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District Court Judge, District 18, Division 1

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    Joni Cole

  • Phillip B. Journey

Biographical Information

What is the appropriate role of the courts in today’s society? How would you best communicate that role to improve public understanding in your district?

What are the most pressing problems facing this District court? How do you propose handling these issues?

Please address the issue of maintaining impartiality, given the need to raise funds and solicit sponsorships for political campaigns.

What, if any, steps should our state take concerning the juvenile offender population? What do you see as the root cause of Juvenile offenses? What, if any, alternatives to current practice would you consider?

What, if any, steps [will you/should our state] take concerning the overall prison population?

How can the court system address the inequalities in our justice system?

How can the court become more transparent so the public has a view of the judges’ work?

Personal Biography Joni Cole is a seasoned attorney with nearly 16 years of experience as a practicing litigator. She has handled matters of all kinds, ranging from simple traffic tickets to complex, million dollar business litigation. She is licensed in State and Federal courts in both Kansas and Missouri and has appeared in court for clients in over two dozen different jurisdictions and practiced in over 30 different areas of law. She is currently counsel for the Kansas Department of Corrections.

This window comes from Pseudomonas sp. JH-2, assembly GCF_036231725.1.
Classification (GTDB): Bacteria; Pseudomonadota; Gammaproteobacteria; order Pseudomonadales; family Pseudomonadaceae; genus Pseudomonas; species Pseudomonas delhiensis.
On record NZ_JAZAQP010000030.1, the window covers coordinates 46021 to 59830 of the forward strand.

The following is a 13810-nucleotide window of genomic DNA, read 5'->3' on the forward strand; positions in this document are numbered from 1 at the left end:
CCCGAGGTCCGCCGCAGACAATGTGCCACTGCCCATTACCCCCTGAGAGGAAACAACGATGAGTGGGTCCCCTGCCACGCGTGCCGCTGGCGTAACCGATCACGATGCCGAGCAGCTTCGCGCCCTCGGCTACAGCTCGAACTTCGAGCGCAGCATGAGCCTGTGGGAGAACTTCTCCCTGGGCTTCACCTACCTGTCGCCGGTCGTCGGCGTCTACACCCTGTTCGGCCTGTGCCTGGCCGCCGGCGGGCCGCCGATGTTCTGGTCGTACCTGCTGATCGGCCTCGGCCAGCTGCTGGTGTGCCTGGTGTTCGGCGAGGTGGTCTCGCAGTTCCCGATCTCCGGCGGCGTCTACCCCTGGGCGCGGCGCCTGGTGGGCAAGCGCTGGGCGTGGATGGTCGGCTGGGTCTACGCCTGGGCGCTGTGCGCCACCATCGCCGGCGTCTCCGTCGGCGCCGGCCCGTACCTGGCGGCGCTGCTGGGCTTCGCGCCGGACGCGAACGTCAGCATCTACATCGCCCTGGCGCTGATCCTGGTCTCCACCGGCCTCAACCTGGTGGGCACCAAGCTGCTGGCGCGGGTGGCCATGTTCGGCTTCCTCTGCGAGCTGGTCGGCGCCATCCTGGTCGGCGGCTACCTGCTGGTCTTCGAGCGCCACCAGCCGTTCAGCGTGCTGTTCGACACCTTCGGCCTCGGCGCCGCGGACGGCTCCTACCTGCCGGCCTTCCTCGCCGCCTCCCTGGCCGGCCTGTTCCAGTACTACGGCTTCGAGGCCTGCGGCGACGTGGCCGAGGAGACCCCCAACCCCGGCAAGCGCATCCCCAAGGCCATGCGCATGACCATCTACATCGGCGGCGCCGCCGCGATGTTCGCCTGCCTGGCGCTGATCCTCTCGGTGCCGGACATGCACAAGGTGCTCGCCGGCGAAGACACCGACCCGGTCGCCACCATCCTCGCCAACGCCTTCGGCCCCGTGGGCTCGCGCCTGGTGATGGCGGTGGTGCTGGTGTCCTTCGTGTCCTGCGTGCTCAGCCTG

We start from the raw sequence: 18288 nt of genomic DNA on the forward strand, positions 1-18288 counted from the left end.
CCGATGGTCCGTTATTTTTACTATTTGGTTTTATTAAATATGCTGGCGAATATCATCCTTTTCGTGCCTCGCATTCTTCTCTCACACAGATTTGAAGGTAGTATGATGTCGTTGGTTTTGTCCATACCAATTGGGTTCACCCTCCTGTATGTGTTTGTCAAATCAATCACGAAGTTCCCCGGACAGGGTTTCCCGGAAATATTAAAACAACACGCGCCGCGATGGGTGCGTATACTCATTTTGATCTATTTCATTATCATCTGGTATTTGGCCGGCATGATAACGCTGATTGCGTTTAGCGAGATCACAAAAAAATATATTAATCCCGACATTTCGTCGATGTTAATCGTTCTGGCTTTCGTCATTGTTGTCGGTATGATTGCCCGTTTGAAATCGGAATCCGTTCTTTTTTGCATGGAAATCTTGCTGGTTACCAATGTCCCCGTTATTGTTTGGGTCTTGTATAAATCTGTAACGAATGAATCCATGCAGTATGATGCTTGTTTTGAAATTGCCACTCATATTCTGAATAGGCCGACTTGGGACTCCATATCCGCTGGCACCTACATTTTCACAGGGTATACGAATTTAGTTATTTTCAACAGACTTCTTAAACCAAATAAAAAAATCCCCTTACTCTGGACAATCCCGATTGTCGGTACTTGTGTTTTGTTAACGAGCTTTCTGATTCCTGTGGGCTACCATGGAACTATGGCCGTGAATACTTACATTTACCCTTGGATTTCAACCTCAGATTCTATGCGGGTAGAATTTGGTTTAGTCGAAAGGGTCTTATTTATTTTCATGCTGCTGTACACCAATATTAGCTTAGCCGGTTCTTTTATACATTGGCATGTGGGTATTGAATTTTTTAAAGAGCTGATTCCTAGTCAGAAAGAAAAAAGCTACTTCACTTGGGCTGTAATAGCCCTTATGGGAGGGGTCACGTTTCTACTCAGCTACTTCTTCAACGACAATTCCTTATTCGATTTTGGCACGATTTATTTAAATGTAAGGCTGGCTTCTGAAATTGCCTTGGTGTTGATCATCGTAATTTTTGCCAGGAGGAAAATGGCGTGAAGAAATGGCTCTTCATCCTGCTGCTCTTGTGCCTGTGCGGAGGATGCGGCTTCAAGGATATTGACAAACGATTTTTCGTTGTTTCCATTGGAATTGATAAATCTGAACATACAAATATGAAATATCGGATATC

Campaign Phone (316) 284-7312
Campaign Email
Campaign Web Site
Education J.D. - UMKC School of Law; Master of Criminal Justice - Washburn University; Bachelor's in Adm. of Justice - WSU
Community/Public Service Lord's Diner Volunteer, Legal Aid Volunteer, PTO Member and Parent Volunteer, WFSC Member and KCFSC Board Member and Volunteer, Wichita Bar Association and Kansas Bar Association Member, WSU Alumni Association Lifetime Member, College Hill Neighborhood Assoc. Member, Member of St. Vincent de Paul Catholic Church
Address 250 N. Dellrose Street Wichita, KS 67208
The role of the courts has been established for hundreds of years, and is an anchor of our fundamental values in the Bill of Rights. The inherent dignity of all litigants and parties requires the arbiter to act with unquestionable integrity. Simply put, courts help people solve problems they cannot solve themselves. A judge must be clear and concise in their rulings, explaining legal concepts, in a way that is meaningful to the litigants. It’s not a one shot resolve, rather it’s only through positive practices reinforced over time that will allow perception to improve.